Wherever a piece of art is installed or hang, the atmosphere of that particular place changes in a unique way and it becomes more beautiful meaning it attracts more people to it. We’ve seen and thought of artworks in different places: on billboards, in museum, galleries, others hanged in offices, restaurants and so many other places. But have we seen such thing on the roads? Like literally on the road, where we drive our cars or walk on. It is actually possible to bring a little beauty and color to our “boring” black tarmac roads.
Have you ever been on a journey to a far away destination with your loved ones and you want that particular journey to make one of the most defining moments in your life but the potholes on the roads just won’t let you? You hope to have a good and smooth ride all along and spend lesser time to get to your destination but it ends up being the opposite because of the potholes. Potholes are with no doubt super annoying; they make the journey tiresome and slower than it should be to the point that the driver and passengers don’t get to enjoy their ride; if anything all they want to do is just get to their destination. Citizens end up pointing fingers on the leadership and the transportation departments for failing to notice such annoying factors on the roads.
Everybody hates potholes but Jim Bachor, a Chicago based artist in the United States decided to provide a “solution” to the potholes by filling them with mosaics of rats, cockroaches and pigeons. Jim has made the potholes a work of art. He filled five city potholes with a series he called “Vermin of New York” which includes a dead cockroach on Bleecker Street, a dead pigeon on Pacific Street and a cheeky portrait of President Trump’s face in East Village . It seems quite weird and portrays a whole new creativity level but Jim did it anyway because that is what being an artist means; doing the odd, thinking deeply and creatively and getting away from “the norm.” Yes!!Welcome to NYC where art on the roads has taken over.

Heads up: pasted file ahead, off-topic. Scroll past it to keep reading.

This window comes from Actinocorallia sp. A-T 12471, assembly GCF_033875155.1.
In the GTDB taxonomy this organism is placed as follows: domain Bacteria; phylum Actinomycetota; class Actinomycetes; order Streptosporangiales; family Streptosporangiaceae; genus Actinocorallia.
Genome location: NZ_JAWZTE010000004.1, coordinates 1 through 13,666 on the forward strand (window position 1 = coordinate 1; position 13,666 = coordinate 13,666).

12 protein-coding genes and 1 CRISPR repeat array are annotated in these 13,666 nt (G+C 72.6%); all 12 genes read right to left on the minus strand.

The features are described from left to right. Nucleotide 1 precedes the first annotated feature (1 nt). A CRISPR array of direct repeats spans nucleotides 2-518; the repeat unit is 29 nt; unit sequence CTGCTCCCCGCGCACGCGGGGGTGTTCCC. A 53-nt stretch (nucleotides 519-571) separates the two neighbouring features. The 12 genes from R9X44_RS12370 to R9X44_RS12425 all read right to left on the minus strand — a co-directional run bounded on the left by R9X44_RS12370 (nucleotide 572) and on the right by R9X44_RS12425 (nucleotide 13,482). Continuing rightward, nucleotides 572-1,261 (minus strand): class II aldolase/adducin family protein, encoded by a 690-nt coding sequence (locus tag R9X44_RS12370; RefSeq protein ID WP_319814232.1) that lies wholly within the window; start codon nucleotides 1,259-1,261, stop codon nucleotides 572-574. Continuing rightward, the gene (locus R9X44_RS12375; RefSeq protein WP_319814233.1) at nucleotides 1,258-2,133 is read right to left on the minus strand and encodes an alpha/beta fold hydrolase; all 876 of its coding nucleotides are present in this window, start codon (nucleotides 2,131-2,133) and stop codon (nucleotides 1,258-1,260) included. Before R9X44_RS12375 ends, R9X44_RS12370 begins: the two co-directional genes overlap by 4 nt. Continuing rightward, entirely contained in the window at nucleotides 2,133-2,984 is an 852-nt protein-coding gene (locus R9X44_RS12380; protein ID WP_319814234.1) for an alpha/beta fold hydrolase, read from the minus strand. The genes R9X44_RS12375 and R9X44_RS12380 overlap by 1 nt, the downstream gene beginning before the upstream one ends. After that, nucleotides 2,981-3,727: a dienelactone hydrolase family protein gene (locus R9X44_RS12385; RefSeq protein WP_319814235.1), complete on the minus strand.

Was Jim allowed to do so? Were there any cops or city officers who probably supervised the whole process of installing the artworks? Jim didn’t get any permission from city officials for his art, he and his team wore neon vests as they cemented in the glass and marble works he had made from his Wind City studio. Actually they never saw any cops the whole time they were working like city workers.
The City Real Department of Transportation says it isn’t a fan of Bachor’s work and it will pave over them when it finds them. The department actually looks at the art in a very unique way because it says the artwork can pose safety hazards should drivers become distracted by the art. Are you a driver? Is it possible to get distracted by the art? Do you think it should not be allowed?
New Yorkers on the other hand who appreciate art are okay with Jim’s work and they hope that the Department of Transportation will come to appreciate it too. Jim feels that it is no crime to do what he did; he has filled potholes back in Chicago in 2013 and never got any complains, as a matter of fact, the patch-ups have become celebrated local icons.
Despite the reactions of the transport department, we cannot deny the fact that art has so much power, and Jim used that power to fill up potholes in the roads. New Yorkers can now “Stop worrying about the potholes in the road and celebrate their journey” just like one Barbara Hoffman said.